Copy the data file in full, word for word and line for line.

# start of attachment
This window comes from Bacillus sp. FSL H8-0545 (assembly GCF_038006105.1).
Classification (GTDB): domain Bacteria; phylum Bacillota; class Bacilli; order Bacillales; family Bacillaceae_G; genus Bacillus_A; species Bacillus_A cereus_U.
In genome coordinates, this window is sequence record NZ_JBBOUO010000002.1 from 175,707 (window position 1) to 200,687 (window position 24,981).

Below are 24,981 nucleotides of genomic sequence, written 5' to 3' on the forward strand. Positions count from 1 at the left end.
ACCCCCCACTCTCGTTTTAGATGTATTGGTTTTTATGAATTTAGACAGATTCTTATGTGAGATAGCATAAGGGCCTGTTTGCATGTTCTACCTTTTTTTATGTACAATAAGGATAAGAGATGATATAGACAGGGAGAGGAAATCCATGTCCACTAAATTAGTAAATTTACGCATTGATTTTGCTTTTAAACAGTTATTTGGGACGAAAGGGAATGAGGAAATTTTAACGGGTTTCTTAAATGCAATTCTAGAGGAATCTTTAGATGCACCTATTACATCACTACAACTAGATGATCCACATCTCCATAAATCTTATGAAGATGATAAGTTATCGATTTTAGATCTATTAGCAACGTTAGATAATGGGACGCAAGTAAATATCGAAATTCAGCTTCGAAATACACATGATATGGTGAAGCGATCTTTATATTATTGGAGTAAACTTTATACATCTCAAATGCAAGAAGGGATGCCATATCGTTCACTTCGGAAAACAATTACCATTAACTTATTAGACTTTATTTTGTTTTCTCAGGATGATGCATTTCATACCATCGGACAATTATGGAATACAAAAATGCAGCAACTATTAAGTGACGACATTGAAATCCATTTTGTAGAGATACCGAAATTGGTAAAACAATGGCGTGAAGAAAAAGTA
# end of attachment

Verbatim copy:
This window comes from Bacillus sp. FSL H8-0545 (assembly GCF_038006105.1).
Classification (GTDB): domain Bacteria; phylum Bacillota; class Bacilli; order Bacillales; family Bacillaceae_G; genus Bacillus_A; species Bacillus_A cereus_U.
In genome coordinates, this window is sequence record NZ_JBBOUO010000002.1 from 175,707 (window position 1) to 200,687 (window position 24,981).

Below are 24,981 nucleotides of genomic sequence, written 5' to 3' on the forward strand. Positions count from 1 at the left end.
ACCCCCCACTCTCGTTTTAGATGTATTGGTTTTTATGAATTTAGACAGATTCTTATGTGAGATAGCATAAGGGCCTGTTTGCATGTTCTACCTTTTTTTATGTACAATAAGGATAAGAGATGATATAGACAGGGAGAGGAAATCCATGTCCACTAAATTAGTAAATTTACGCATTGATTTTGCTTTTAAACAGTTATTTGGGACGAAAGGGAATGAGGAAATTTTAACGGGTTTCTTAAATGCAATTCTAGAGGAATCTTTAGATGCACCTATTACATCACTACAACTAGATGATCCACATCTCCATAAATCTTATGAAGATGATAAGTTATCGATTTTAGATCTATTAGCAACGTTAGATAATGGGACGCAAGTAAATATCGAAATTCAGCTTCGAAATACACATGATATGGTGAAGCGATCTTTATATTATTGGAGTAAACTTTATACATCTCAAATGCAAGAAGGGATGCCATATCGTTCACTTCGGAAAACAATTACCATTAACTTATTAGACTTTATTTTGTTTTCTCAGGATGATGCATTTCATACCATCGGACAATTATGGAATACAAAAATGCAGCAACTATTAAGTGACGACATTGAAATCCATTTTGTAGAGATACCGAAATTGGTAAAACAATGGCGTGAAGAAAAAGTA